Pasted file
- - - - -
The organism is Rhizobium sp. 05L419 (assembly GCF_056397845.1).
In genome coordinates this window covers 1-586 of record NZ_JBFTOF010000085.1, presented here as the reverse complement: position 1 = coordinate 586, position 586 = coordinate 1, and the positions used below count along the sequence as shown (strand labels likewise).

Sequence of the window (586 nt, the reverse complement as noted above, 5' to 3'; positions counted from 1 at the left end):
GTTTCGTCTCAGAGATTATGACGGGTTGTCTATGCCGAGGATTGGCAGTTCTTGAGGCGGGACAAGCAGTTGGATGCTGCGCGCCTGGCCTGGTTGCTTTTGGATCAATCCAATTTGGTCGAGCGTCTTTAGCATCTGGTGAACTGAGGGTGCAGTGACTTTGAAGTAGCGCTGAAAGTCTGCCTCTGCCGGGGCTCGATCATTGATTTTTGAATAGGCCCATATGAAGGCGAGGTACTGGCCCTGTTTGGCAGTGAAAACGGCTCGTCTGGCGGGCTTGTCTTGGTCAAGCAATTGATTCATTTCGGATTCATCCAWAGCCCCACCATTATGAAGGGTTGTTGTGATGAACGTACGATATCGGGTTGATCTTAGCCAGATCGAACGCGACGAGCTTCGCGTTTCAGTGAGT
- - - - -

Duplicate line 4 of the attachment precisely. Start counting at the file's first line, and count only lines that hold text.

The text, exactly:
GTTTCGTCTCAGAGATTATGACGGGTTGTCTATGCCGAGGATTGGCAGTTCTTGAGGCGGGACAAGCAGTTGGATGCTGCGCGCCTGGCCTGGTTGCTTTTGGATCAATCCAATTTGGTCGAGCGTCTTTAGCATCTGGTGAACTGAGGGTGCAGTGACTTTGAAGTAGCGCTGAAAGTCTGCCTCTGCCGGGGCTCGATCATTGATTTTTGAATAGGCCCATATGAAGGCGAGGTACTGGCCCTGTTTGGCAGTGAAAACGGCTCGTCTGGCGGGCTTGTCTTGGTCAAGCAATTGATTCATTTCGGATTCATCCAWAGCCCCACCATTATGAAGGGTTGTTGTGATGAACGTACGATATCGGGTTGATCTTAGCCAGATCGAACGCGACGAGCTTCGCGTTTCAGTGAGT